A deceleration in the pace of hiring should be expected more than ten years into this economic expansion, but it doesn’t necessarily portend an impending recession. Part of the slowdown is related to a lack of available workers. Due to declining fertility rates, reduced international migration, and retiring Baby Boomers, the labor force is growing more slowly than in previous decades. Indeed, today there are more than 7 million job openings, but only 5.8 million officially unemployed people.  Moreover, for those that think the December report of 145,000 jobs was disappointing, they may want to recalibrate their expectations going forward.  The Congressional Budget Office forecasts a sharp decline in employment growth in the coming years, as modestly slower economic growth and an increasing number of retirees depress average monthly job gains to 39,000 from 2020 – 2023.

Bottom Line: Unlike the AT&T commercials, in this case “Just OK”, is in fact “OK”. The best employment growth is behind us, but a slowing pace of hiring is a natural outcome for an economy operating slightly above its long-term sustainable growth rate. So long as hiring doesn’t fall off a cliff and aggregate wages continue to rise, consumers should remain in a constructive position to help keep the expansion intact.

Rising Tide. Over the last several months, major central banks fell into line again, simultaneously pumping liquidity into the markets, reducing market volatility and supporting the prices of risk assets. The episode with Iran over the last couple of weeks is an excellent example of the volatility dampening effect of liquidity. Despite the potential for a major military conflict in the Middle East, equity markets barely blinked as investors raced to “buy the dip” when stock prices fell modestly overnight after Iran “completed” its retaliation against the U.S. for killing their lead terrorist.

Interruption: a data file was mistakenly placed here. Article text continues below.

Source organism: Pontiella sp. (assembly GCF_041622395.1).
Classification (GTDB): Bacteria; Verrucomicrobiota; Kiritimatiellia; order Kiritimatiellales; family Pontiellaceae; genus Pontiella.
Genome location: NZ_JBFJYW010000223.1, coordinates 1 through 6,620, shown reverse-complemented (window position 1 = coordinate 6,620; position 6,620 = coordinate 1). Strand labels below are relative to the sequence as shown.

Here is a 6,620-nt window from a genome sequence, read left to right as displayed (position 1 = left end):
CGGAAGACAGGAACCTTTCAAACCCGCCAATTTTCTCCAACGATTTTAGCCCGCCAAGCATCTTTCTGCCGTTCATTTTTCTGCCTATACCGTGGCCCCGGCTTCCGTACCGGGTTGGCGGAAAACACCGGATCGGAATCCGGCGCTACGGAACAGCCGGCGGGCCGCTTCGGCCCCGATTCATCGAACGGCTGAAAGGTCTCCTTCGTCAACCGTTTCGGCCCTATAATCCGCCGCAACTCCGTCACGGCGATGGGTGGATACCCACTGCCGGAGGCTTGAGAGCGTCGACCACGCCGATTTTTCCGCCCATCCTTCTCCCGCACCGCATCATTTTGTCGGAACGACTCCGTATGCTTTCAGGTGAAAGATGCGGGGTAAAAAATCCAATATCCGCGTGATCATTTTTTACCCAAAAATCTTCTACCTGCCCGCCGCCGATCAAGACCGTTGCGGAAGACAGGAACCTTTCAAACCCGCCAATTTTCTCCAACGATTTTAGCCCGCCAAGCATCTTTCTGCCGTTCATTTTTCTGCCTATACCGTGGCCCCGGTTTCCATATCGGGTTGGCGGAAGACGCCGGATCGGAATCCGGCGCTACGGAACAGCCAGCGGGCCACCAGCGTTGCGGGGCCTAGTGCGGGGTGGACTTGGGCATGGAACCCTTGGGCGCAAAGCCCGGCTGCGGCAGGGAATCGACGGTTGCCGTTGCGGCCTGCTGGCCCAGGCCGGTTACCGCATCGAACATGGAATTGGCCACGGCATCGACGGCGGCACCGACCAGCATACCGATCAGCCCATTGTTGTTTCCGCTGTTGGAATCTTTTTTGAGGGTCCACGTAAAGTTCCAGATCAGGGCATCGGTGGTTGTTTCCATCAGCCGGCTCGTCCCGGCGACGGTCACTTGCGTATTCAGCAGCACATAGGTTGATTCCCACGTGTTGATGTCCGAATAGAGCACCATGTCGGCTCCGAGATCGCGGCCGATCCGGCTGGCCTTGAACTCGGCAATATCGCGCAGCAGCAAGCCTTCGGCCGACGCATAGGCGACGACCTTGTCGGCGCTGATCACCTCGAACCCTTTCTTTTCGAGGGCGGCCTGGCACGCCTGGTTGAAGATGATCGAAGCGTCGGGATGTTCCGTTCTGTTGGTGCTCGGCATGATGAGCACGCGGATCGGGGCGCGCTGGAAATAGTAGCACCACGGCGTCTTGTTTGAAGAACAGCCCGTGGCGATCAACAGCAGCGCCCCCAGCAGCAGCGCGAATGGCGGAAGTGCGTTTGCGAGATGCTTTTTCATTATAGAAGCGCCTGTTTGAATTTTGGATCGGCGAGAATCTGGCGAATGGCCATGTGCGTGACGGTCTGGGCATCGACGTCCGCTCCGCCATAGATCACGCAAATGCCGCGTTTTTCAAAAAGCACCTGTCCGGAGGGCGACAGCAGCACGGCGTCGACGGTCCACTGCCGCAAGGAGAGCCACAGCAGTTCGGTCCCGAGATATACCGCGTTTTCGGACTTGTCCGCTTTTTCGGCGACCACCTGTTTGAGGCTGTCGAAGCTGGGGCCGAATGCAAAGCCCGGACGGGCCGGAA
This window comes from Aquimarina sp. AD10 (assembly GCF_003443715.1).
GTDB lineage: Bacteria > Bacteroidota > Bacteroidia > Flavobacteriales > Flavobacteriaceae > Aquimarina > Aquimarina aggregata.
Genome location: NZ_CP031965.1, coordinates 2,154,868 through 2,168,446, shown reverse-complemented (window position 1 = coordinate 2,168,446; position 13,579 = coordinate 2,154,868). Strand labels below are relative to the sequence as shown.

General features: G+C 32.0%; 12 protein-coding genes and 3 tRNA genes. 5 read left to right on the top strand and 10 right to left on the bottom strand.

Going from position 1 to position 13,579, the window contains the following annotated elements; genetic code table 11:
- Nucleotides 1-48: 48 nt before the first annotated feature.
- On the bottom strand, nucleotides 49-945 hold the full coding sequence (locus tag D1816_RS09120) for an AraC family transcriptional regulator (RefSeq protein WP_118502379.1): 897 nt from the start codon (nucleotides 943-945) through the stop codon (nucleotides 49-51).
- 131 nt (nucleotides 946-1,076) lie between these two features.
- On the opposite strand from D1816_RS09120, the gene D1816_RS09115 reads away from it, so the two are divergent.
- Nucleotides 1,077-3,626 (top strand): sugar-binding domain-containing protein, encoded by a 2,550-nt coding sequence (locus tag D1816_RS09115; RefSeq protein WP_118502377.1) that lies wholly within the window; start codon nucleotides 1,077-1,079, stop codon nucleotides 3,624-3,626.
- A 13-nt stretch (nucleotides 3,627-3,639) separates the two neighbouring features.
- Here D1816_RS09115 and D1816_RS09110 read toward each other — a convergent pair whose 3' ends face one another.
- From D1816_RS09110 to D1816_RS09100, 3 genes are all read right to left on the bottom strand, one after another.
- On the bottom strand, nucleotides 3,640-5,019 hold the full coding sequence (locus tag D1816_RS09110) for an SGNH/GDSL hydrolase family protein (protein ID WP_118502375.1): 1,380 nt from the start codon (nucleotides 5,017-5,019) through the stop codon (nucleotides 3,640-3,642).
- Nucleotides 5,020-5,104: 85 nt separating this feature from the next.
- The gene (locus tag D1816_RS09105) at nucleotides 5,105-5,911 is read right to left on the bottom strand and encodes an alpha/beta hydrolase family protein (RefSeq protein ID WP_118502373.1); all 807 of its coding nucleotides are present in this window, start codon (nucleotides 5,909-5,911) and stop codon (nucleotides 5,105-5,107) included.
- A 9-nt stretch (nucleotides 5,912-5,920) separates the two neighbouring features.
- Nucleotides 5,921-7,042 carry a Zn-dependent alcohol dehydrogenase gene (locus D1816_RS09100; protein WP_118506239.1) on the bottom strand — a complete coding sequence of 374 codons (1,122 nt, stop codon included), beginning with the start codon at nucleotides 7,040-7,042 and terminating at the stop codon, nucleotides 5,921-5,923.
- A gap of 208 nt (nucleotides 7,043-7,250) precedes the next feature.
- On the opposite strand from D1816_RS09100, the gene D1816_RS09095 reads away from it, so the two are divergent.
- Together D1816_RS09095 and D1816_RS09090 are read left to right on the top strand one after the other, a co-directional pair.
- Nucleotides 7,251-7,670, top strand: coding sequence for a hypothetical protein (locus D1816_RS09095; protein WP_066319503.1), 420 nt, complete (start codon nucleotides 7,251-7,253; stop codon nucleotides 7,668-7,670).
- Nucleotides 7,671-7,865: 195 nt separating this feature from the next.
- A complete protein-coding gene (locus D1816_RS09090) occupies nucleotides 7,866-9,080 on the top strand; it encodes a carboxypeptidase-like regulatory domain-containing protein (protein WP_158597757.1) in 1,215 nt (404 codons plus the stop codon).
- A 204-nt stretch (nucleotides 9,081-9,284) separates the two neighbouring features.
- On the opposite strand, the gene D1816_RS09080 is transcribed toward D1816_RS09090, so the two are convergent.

In the U.S., the Fed abruptly halted its balance sheet reduction program last September when overnight repurchase lending rates between banks spiked (aka, “repo madness”). Since then, the Fed has purchased $400+ billion in U.S. Treasuries, reversing more than half of the previous balance sheet reduction measures. In Europe, the ECB resumed its Quantitative Easing program in November, committing to €20 billion in monthly asset purchases for “as long as necessary” to bring inflation up to their 2% annual target. Meanwhile, China’s central bank (the PBOC) is taking a multi-pronged approach to liquidity enhancement. On January 1st, the PBOC reduced the Reserve Requirement Ratio for the 8th time since 2018, releasing about $115 billion of additional lending capacity in their economy. The PBOC also instructed lenders to use the Loan Prime Rate as the interest rate benchmark, resulting in a 0.2% reduction in the cost of borrowing as compared to the old benchmark. In addition to the above measures, China’s crackdown on shadow lending has subsided, which should generate additional credit growth this year.

The band is back together. The Fed’s balance sheet growth is the most pronounced (the red line in the chart below), but the size of the ECB (blue) and PBOC’s (yellow) balance sheets have hooked up as well. The net result is that central bank liquidity is trumping macroeconomic, geopolitical, and valuation concerns. Synchronized loose monetary policies won’t completely eliminate market volatility. But so long as the central banks flood markets with cash and credit, the rising tide of liquidity will create a favorable backdrop for risky assets.

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Be well,

Justin